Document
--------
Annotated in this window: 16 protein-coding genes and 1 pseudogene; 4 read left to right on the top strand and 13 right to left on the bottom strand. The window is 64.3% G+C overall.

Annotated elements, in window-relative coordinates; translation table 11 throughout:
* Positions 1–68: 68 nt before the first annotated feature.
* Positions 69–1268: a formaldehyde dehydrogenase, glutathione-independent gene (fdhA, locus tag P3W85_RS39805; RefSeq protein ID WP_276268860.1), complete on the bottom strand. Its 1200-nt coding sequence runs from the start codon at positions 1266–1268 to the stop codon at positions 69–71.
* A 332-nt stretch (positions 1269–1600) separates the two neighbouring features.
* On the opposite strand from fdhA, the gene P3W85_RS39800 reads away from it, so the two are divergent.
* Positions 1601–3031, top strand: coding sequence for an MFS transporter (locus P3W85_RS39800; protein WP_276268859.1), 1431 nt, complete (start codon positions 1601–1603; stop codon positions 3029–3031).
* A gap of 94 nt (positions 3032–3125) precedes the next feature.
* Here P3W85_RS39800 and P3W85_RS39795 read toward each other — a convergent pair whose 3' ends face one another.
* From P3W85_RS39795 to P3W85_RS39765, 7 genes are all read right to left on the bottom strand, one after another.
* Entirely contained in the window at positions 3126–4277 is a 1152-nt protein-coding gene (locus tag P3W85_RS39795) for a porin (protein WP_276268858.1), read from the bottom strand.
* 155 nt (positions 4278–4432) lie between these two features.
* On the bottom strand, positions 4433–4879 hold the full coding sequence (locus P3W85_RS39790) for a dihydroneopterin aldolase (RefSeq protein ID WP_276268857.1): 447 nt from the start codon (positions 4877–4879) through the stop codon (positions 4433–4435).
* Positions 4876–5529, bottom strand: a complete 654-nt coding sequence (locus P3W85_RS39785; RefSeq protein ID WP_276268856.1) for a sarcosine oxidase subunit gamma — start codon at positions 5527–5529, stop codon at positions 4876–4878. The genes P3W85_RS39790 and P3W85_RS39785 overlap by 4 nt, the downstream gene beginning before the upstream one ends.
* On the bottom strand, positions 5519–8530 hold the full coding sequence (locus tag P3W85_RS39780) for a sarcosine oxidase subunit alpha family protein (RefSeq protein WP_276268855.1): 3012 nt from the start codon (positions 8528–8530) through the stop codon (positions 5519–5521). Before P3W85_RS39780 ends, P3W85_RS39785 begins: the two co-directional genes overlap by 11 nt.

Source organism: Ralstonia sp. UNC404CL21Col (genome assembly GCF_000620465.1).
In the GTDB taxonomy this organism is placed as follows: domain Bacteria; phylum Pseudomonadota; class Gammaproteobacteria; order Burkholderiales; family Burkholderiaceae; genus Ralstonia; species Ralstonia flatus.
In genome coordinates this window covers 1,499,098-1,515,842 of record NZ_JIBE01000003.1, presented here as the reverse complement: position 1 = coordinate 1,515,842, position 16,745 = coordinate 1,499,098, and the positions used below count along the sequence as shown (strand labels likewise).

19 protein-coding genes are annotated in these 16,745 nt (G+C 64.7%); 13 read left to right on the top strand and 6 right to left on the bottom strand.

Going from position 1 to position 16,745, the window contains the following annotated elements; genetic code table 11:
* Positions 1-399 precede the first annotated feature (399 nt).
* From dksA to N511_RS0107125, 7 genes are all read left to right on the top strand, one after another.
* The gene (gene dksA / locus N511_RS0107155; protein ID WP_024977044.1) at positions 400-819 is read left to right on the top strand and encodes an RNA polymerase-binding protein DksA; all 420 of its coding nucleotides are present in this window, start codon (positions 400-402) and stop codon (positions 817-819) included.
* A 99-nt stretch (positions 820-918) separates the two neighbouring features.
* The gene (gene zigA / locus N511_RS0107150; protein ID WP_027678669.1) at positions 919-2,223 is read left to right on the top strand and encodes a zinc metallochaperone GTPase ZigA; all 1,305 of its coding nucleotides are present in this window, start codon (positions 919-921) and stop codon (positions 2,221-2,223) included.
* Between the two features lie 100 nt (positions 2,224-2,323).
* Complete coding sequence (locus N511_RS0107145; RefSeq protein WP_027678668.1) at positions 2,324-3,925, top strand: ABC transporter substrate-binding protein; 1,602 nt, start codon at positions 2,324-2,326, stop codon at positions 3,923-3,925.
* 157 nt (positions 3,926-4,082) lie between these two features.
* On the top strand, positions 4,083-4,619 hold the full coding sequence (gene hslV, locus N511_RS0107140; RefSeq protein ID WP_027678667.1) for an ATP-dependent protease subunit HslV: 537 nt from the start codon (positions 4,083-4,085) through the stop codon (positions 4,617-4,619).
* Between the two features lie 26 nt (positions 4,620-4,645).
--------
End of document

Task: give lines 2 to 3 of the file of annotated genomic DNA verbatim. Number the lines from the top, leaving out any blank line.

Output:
Annotated elements, in window-relative coordinates; translation table 11 throughout:
* Positions 1–68: 68 nt before the first annotated feature.